Stock photo via Pexels.
With the World Health Organization (WHO) recently warning that covid19-related healthcare waste has strained waste-management systems worldwide, the Environmental Management Authority (EMA) is calling on local stakeholders to do their part in properly regulating such waste.
In a release on Monday, the EMA said it hopes the recently enacted 2021 Waste Management Rules (WMR) and Waste Management (Fees) Regulations (WMFR) will make this possible.
The release explained, “These rules, which will come into operation from May 31, 2022, represent a positive step forward in the country’s environmental development agenda.
“They establish a legal framework to improve national waste management, including hazardous and non-hazardous waste.”
Under the new rules, organisations generating, processing, treating, packaging, storing, transporting, collecting, disposing, recovering and recycling hazardous waste at any quantity – or non-hazardous waste at or above a regulated quantity – must apply for and obtain permits before carrying out waste-related activities.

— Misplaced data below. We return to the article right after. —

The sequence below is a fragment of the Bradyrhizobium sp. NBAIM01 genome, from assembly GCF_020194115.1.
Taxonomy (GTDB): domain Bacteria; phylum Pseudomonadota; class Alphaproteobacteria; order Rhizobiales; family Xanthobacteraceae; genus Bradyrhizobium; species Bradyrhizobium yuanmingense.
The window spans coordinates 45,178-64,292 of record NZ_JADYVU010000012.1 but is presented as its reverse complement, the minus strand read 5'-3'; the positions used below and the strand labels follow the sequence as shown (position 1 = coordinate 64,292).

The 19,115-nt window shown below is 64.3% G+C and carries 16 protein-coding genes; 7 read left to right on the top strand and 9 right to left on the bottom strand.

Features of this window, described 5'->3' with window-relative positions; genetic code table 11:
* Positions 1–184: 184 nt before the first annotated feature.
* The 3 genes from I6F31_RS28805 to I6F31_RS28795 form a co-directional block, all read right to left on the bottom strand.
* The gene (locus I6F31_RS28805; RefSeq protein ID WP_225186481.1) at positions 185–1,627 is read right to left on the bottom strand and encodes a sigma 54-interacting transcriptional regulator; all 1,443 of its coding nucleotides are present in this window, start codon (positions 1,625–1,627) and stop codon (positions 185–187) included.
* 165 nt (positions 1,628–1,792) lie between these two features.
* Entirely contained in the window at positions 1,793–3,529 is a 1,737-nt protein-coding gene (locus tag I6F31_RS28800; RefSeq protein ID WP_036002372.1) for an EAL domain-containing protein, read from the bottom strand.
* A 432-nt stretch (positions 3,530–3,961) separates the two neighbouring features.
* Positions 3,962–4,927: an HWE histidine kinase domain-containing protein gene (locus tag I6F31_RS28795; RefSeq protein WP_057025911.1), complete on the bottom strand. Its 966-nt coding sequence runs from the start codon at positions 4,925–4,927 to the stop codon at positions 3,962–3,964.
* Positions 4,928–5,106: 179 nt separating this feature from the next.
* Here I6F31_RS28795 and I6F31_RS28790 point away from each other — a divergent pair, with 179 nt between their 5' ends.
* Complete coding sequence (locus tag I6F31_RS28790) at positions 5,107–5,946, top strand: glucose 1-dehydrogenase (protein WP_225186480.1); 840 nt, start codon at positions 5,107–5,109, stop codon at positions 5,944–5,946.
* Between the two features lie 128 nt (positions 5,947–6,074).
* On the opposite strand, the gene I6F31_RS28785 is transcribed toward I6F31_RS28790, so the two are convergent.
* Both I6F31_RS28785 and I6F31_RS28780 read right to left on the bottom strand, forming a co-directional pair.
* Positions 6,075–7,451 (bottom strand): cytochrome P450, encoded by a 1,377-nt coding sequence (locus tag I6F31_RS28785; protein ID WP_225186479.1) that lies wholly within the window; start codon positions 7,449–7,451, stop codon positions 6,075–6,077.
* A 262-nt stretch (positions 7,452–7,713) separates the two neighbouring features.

Organisations must also implement measures to reduce waste generation, manage waste in an environmentally sound way, segregate hazardous waste from non-hazardous waste to facilitate handling, and ensure waste is processed in a facility that is conforms with the rules,
“In the specific instance of covid19 waste,” it said, “though household-generated waste is exempt, facilities such as hospitals will have to apply for permits based on the categories and quantities stipulated in Schedules 1 and 2 of the WMR and WMFR.”
The EMA has also contributed to the work of a UN Environment Programme multi-sector team put together to work on the proper management of covid19 waste. It said its participation has enhanced Trinidad and Tobago’s technical capacity on the issue.